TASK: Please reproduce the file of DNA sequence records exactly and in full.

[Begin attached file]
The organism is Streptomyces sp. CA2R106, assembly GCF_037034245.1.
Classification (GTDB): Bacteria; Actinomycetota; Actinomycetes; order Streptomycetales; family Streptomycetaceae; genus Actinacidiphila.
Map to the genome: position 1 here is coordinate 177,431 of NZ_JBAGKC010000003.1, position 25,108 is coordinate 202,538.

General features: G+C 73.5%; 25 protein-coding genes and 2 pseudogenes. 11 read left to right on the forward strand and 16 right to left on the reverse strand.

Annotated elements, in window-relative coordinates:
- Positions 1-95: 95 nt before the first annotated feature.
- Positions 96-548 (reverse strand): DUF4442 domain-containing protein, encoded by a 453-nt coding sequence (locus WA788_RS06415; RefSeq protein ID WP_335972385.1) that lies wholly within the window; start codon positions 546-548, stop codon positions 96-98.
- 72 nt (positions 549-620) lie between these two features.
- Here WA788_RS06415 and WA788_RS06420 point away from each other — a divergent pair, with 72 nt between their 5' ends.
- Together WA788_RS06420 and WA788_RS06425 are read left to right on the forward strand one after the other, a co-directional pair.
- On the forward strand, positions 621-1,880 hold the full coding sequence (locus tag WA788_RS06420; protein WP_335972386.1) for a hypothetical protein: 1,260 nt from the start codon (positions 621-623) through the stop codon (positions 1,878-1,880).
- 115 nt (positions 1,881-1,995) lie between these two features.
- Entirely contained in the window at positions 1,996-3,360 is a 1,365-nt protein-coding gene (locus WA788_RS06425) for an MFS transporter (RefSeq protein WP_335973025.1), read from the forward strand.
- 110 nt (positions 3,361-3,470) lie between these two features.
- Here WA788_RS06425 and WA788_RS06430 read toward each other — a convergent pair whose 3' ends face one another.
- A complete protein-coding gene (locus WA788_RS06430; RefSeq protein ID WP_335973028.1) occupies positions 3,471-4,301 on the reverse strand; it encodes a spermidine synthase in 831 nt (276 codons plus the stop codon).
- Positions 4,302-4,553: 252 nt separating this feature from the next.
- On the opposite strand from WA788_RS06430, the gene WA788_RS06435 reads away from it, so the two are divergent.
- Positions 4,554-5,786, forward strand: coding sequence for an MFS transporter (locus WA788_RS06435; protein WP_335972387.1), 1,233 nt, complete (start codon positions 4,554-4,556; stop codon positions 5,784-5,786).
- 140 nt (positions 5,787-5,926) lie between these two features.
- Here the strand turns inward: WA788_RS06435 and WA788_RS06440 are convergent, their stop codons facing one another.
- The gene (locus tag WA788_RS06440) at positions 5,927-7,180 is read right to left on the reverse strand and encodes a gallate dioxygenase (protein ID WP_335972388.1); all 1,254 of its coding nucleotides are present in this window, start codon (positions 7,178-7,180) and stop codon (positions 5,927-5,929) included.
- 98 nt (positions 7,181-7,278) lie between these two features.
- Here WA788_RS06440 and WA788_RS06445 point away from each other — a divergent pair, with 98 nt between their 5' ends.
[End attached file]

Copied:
The organism is Streptomyces sp. CA2R106, assembly GCF_037034245.1.
Classification (GTDB): Bacteria; Actinomycetota; Actinomycetes; order Streptomycetales; family Streptomycetaceae; genus Actinacidiphila.
Map to the genome: position 1 here is coordinate 177,431 of NZ_JBAGKC010000003.1, position 25,108 is coordinate 202,538.

General features: G+C 73.5%; 25 protein-coding genes and 2 pseudogenes. 11 read left to right on the forward strand and 16 right to left on the reverse strand.

Annotated elements, in window-relative coordinates:
- Positions 1-95: 95 nt before the first annotated feature.
- Positions 96-548 (reverse strand): DUF4442 domain-containing protein, encoded by a 453-nt coding sequence (locus WA788_RS06415; RefSeq protein ID WP_335972385.1) that lies wholly within the window; start codon positions 546-548, stop codon positions 96-98.
- 72 nt (positions 549-620) lie between these two features.
- Here WA788_RS06415 and WA788_RS06420 point away from each other — a divergent pair, with 72 nt between their 5' ends.
- Together WA788_RS06420 and WA788_RS06425 are read left to right on the forward strand one after the other, a co-directional pair.
- On the forward strand, positions 621-1,880 hold the full coding sequence (locus tag WA788_RS06420; protein WP_335972386.1) for a hypothetical protein: 1,260 nt from the start codon (positions 621-623) through the stop codon (positions 1,878-1,880).
- 115 nt (positions 1,881-1,995) lie between these two features.
- Entirely contained in the window at positions 1,996-3,360 is a 1,365-nt protein-coding gene (locus WA788_RS06425) for an MFS transporter (RefSeq protein WP_335973025.1), read from the forward strand.
- 110 nt (positions 3,361-3,470) lie between these two features.
- Here WA788_RS06425 and WA788_RS06430 read toward each other — a convergent pair whose 3' ends face one another.
- A complete protein-coding gene (locus WA788_RS06430; RefSeq protein ID WP_335973028.1) occupies positions 3,471-4,301 on the reverse strand; it encodes a spermidine synthase in 831 nt (276 codons plus the stop codon).
- Positions 4,302-4,553: 252 nt separating this feature from the next.
- On the opposite strand from WA788_RS06430, the gene WA788_RS06435 reads away from it, so the two are divergent.
- Positions 4,554-5,786, forward strand: coding sequence for an MFS transporter (locus WA788_RS06435; protein WP_335972387.1), 1,233 nt, complete (start codon positions 4,554-4,556; stop codon positions 5,784-5,786).
- 140 nt (positions 5,787-5,926) lie between these two features.
- Here the strand turns inward: WA788_RS06435 and WA788_RS06440 are convergent, their stop codons facing one another.
- The gene (locus tag WA788_RS06440) at positions 5,927-7,180 is read right to left on the reverse strand and encodes a gallate dioxygenase (protein ID WP_335972388.1); all 1,254 of its coding nucleotides are present in this window, start codon (positions 7,178-7,180) and stop codon (positions 5,927-5,929) included.
- 98 nt (positions 7,181-7,278) lie between these two features.
- Here WA788_RS06440 and WA788_RS06445 point away from each other — a divergent pair, with 98 nt between their 5' ends.